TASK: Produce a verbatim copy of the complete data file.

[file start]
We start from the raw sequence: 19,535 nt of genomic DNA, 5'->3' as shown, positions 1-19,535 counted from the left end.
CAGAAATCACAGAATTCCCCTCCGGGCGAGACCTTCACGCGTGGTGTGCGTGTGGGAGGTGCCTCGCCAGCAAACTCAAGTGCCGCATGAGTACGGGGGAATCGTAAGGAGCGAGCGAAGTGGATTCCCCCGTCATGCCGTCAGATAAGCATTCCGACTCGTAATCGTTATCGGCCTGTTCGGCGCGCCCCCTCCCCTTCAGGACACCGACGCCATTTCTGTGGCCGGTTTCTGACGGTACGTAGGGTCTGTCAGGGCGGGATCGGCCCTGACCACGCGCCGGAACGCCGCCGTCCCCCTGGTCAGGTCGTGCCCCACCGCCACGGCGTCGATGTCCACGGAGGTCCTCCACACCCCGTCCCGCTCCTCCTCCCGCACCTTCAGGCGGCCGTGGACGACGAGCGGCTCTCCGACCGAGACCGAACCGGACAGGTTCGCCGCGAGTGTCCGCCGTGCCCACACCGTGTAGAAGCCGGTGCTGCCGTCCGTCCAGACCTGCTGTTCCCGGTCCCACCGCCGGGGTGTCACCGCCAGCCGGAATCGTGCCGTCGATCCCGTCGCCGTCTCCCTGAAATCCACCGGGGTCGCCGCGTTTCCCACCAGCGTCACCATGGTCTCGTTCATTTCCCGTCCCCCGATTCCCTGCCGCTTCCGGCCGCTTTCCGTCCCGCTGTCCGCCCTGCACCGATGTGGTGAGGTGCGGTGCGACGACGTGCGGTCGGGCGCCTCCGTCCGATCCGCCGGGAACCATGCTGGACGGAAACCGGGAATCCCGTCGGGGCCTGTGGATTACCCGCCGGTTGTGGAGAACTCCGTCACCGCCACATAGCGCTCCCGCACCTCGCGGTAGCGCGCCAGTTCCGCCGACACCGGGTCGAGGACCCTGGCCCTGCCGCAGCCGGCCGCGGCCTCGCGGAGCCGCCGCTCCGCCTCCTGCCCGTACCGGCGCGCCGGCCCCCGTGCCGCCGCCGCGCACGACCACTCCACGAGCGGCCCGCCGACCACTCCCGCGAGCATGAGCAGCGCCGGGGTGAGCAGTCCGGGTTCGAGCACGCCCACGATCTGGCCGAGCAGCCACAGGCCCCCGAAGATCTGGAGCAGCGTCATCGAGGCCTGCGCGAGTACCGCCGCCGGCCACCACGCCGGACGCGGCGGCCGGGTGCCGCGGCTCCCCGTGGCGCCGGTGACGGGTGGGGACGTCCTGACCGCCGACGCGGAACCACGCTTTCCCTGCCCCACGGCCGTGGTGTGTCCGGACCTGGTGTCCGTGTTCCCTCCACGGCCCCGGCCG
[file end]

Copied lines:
We start from the raw sequence: 19,535 nt of genomic DNA, 5'->3' as shown, positions 1-19,535 counted from the left end.
CAGAAATCACAGAATTCCCCTCCGGGCGAGACCTTCACGCGTGGTGTGCGTGTGGGAGGTGCCTCGCCAGCAAACTCAAGTGCCGCATGAGTACGGGGGAATCGTAAGGAGCGAGCGAAGTGGATTCCCCCGTCATGCCGTCAGATAAGCATTCCGACTCGTAATCGTTATCGGCCTGTTCGGCGCGCCCCCTCCCCTTCAGGACACCGACGCCATTTCTGTGGCCGGTTTCTGACGGTACGTAGGGTCTGTCAGGGCGGGATCGGCCCTGACCACGCGCCGGAACGCCGCCGTCCCCCTGGTCAGGTCGTGCCCCACCGCCACGGCGTCGATGTCCACGGAGGTCCTCCACACCCCGTCCCGCTCCTCCTCCCGCACCTTCAGGCGGCCGTGGACGACGAGCGGCTCTCCGACCGAGACCGAACCGGACAGGTTCGCCGCGAGTGTCCGCCGTGCCCACACCGTGTAGAAGCCGGTGCTGCCGTCCGTCCAGACCTGCTGTTCCCGGTCCCACCGCCGGGGTGTCACCGCCAGCCGGAATCGTGCCGTCGATCCCGTCGCCGTCTCCCTGAAATCCACCGGGGTCGCCGCGTTTCCCACCAGCGTCACCATGGTCTCGTTCATTTCCCGTCCCCCGATTCCCTGCCGCTTCCGGCCGCTTTCCGTCCCGCTGTCCGCCCTGCACCGATGTGGTGAGGTGCGGTGCGACGACGTGCGGTCGGGCGCCTCCGTCCGATCCGCCGGGAACCATGCTGGACGGAAACCGGGAATCCCGTCGGGGCCTGTGGATTACCCGCCGGTTGTGGAGAACTCCGTCACCGCCACATAGCGCTCCCGCACCTCGCGGTAGCGCGCCAGTTCCGCCGACACCGGGTCGAGGACCCTGGCCCTGCCGCAGCCGGCCGCGGCCTCGCGGAGCCGCCGCTCCGCCTCCTGCCCGTACCGGCGCGCCGGCCCCCGTGCCGCCGCCGCGCACGACCACTCCACGAGCGGCCCGCCGACCACTCCCGCGAGCATGAGCAGCGCCGGGGTGAGCAGTCCGGGTTCGAGCACGCCCACGATCTGGCCGAGCAGCCACAGGCCCCCGAAGATCTGGAGCAGCGTCATCGAGGCCTGCGCGAGTACCGCCGCCGGCCACCACGCCGGACGCGGCGGCCGGGTGCCGCGGCTCCCCGTGGCGCCGGTGACGGGTGGGGACGTCCTGACCGCCGACGCGGAACCACGCTTTCCCTGCCCCACGGCCGTGGTGTGTCCGGACCTGGTGTCCGTGTTCCCTCCACGGCCCCGGCCG